- New Survey by State Farm probes distracted driving habits of Canadians
- More than nine out of ten respondents feel others drive while distracted
- Just over half feel they themselves ‘rarely drive’ distracted
AURORA, ON: According to a national survey of Canadians, who drive, in urban and rural communities, more than nine out of 10 (93 per cent) respondents feel that other drivers drive while they are distracted. However, just over half (56 per cent) believe that they themselves rarely drive while distracted. This is a striking difference from how drivers view their own abilities behind the wheel compared to those with whom they share the road.
Additionally, 30 per cent of respondents indicated the most dangerous thing a person can do on the road is to drive distracted. About one third, (33 per cent) acknowledged that they check their cell phone or handheld device once or more while driving and 35 per cent admit to driving while distracted.
“We know that distracted driving is a serious problem in Canada,” said John Bordignon, Media Relations, State Farm. “A 2011 Alberta Transportation study reveals that distracted drivers are three times more likely to be in a crash than attentive drivers. And, distracted driving is more than talking on the cell phone, texting or eating; it includes allowing your attention to wonder to things away from the road. These distractions can have devastating results and are completely avoidable.”
The Big Distractions
Overall, survey respondents say they are most guilty of being distracted by things outside of their car like houses and people, and those over the age of 65 (54 per cent) are the biggest offenders. Other findings include:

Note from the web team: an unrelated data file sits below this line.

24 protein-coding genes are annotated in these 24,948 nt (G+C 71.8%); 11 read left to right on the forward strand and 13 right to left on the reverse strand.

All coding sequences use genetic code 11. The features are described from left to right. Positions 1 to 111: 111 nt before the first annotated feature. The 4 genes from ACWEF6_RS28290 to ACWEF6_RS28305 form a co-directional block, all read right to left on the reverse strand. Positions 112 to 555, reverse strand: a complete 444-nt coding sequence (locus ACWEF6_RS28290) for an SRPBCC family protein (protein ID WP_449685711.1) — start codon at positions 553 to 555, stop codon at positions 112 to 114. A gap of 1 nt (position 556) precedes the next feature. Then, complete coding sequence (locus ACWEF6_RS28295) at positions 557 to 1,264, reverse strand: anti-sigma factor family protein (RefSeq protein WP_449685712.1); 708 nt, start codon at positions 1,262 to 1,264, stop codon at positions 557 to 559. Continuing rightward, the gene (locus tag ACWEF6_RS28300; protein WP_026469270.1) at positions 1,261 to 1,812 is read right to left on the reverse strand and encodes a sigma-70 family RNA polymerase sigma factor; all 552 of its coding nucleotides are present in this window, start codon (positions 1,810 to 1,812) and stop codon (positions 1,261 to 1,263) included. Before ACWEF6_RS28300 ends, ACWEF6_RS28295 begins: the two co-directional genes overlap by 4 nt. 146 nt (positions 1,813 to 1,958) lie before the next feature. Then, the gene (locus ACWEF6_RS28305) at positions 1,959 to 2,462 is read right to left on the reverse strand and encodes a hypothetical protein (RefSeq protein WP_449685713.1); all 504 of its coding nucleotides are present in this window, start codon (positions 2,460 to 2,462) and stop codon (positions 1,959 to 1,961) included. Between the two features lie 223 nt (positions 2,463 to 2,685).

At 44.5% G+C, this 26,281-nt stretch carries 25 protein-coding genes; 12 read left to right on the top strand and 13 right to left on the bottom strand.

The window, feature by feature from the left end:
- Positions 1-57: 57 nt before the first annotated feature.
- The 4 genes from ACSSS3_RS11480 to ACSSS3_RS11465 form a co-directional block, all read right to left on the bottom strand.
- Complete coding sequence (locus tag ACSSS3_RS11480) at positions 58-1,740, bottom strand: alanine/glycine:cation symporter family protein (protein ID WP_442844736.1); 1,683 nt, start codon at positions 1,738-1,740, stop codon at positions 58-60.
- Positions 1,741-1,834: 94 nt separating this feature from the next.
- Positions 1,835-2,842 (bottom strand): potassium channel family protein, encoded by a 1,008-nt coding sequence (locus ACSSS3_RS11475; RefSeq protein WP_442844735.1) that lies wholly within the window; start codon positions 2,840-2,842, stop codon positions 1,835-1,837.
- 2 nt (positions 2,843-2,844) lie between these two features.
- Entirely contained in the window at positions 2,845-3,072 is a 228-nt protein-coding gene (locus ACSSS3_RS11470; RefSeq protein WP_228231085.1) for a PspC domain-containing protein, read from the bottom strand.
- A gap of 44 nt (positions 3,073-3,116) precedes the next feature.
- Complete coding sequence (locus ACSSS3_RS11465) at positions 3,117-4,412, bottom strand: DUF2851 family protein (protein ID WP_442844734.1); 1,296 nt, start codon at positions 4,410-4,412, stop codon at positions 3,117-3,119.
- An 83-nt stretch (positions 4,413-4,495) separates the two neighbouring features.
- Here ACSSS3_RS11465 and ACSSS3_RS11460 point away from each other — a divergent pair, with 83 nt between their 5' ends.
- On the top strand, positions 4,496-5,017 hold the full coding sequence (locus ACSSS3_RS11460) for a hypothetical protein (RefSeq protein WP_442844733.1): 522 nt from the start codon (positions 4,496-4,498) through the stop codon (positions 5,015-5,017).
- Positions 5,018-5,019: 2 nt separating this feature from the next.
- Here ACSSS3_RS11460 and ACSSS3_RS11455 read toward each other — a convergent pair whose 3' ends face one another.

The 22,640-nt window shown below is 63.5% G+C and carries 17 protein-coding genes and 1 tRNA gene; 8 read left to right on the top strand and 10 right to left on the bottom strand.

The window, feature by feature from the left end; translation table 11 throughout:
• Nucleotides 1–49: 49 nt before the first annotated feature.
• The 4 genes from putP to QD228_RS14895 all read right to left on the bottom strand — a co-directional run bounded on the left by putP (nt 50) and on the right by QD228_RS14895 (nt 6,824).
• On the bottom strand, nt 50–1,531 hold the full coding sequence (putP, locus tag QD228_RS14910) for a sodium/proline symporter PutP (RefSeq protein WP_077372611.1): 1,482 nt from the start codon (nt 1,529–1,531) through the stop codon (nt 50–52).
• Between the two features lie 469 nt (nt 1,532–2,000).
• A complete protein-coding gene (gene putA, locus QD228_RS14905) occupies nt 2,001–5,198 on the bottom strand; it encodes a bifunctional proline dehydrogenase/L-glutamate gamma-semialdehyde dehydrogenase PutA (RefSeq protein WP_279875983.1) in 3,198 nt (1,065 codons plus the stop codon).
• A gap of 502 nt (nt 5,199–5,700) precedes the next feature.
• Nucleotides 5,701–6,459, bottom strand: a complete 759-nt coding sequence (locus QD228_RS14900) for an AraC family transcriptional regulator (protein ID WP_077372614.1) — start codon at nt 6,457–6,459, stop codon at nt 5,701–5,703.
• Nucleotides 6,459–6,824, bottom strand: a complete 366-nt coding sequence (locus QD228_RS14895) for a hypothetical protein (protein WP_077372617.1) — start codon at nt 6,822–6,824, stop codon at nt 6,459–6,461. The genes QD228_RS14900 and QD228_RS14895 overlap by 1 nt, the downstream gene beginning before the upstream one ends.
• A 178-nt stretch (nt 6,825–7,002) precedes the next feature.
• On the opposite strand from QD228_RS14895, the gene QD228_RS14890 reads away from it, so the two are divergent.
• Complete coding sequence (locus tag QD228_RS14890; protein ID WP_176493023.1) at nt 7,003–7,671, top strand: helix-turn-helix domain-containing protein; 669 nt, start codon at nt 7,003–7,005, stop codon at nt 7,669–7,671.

- Respondents aged 35-44 were the biggest offenders of texting while driving (16 per cent) followed by those aged 18-34 (15 per cent)
- Respondents aged 35-44 cite that they often eat and drink while driving (21 per cent)
- Respondents aged 35-44 are also most guilty of being distracted by passengers/children in their car (21 per cent)
Families and Their Driving Habits
Adults worry about their children driving while distracted:
- Among respondents with children under the age of 20, 40 per cent said they try to teach their teen to not use their cell phone while driving
- Seven out of 10 parents list distracted driving and speeding as their teen’s most common driving errors
- Respondents under the age of 20 said one of the most common bad habits of one or both parents is driving distracted (23 per cent)
So far, personal experiences like traffic fines and collisions have proven to be the most successful deterrent for reducing distracted driving, with 58% of those surveyed indicating they are most likely to stop distracted driving behavior if fines are increased or they are involved in a collision.
“It obviously makes more sense for Canadians to drop their bad habits now than to wait for a collision or a ticket to curb their behaviour,” said Bordignon. “Turning off your mobile device, staying focused on the road and the area you are travelling in, eating ahead of a journey, or pulling off the road to eat or make a call, are simple practices we can adopt immediately to significantly reduce the distractions we face while driving.”